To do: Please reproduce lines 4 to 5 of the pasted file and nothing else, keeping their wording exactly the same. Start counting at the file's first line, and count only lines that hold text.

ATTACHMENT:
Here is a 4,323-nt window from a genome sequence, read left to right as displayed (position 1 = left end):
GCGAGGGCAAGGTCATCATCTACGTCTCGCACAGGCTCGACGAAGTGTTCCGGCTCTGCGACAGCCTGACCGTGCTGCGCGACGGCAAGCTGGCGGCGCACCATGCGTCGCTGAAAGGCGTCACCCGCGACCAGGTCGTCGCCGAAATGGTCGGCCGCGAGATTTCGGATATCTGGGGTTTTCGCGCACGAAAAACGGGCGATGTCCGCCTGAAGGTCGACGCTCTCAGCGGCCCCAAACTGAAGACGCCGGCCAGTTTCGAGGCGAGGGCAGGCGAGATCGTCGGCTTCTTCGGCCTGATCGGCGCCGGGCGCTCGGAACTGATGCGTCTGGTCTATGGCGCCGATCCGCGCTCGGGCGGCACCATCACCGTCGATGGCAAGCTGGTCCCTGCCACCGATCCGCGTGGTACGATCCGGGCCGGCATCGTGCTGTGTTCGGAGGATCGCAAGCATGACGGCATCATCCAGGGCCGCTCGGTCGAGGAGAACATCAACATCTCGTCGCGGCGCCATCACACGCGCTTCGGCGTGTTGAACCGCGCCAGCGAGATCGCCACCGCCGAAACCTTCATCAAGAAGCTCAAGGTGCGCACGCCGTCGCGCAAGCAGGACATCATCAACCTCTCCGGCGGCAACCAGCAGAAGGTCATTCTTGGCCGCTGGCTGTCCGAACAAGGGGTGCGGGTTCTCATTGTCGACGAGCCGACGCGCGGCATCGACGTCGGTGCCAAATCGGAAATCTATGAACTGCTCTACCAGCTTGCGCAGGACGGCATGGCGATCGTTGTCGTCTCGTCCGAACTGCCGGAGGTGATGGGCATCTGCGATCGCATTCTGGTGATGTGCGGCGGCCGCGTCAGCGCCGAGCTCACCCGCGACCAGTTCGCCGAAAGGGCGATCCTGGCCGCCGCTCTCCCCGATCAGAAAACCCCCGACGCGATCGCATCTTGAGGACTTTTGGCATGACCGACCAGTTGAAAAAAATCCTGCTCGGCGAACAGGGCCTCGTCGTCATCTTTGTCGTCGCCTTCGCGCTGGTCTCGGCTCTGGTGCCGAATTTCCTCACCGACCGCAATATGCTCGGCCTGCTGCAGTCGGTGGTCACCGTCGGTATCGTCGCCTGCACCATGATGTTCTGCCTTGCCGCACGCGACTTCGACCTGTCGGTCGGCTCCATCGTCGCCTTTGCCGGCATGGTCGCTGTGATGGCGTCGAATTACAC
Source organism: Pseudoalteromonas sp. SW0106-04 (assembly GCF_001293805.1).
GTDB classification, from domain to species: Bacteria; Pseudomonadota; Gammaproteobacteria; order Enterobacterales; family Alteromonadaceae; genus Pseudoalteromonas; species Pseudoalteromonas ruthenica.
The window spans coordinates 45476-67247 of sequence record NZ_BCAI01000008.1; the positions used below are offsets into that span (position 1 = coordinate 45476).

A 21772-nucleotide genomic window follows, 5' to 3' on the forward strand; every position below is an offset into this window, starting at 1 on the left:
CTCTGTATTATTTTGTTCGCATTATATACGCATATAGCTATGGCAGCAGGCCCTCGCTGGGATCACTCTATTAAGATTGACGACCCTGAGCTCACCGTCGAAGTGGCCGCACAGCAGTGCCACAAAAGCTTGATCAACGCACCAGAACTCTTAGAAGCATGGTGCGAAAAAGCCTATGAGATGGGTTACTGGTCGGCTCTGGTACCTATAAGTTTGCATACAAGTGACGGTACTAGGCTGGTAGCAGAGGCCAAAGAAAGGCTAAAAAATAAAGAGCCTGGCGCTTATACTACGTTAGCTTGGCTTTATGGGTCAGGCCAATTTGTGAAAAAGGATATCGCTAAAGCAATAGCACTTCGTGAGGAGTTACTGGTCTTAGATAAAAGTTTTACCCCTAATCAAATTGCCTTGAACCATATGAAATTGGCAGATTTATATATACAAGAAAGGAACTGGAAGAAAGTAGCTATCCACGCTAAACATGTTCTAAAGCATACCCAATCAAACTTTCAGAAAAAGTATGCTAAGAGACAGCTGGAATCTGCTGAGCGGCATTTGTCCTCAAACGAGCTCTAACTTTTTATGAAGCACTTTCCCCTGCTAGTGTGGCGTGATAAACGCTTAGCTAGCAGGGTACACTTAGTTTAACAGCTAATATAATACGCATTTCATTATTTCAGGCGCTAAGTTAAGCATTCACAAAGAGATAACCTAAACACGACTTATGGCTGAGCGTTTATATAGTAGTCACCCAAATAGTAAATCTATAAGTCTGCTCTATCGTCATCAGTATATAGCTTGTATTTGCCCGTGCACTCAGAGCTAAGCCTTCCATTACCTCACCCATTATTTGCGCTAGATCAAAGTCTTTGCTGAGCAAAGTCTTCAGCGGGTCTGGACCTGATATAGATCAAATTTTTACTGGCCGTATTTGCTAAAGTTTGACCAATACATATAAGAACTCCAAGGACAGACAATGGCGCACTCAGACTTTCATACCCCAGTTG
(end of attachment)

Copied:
GTDB classification, from domain to species: Bacteria; Pseudomonadota; Gammaproteobacteria; order Enterobacterales; family Alteromonadaceae; genus Pseudoalteromonas; species Pseudoalteromonas ruthenica.
The window spans coordinates 45476-67247 of sequence record NZ_BCAI01000008.1; the positions used below are offsets into that span (position 1 = coordinate 45476).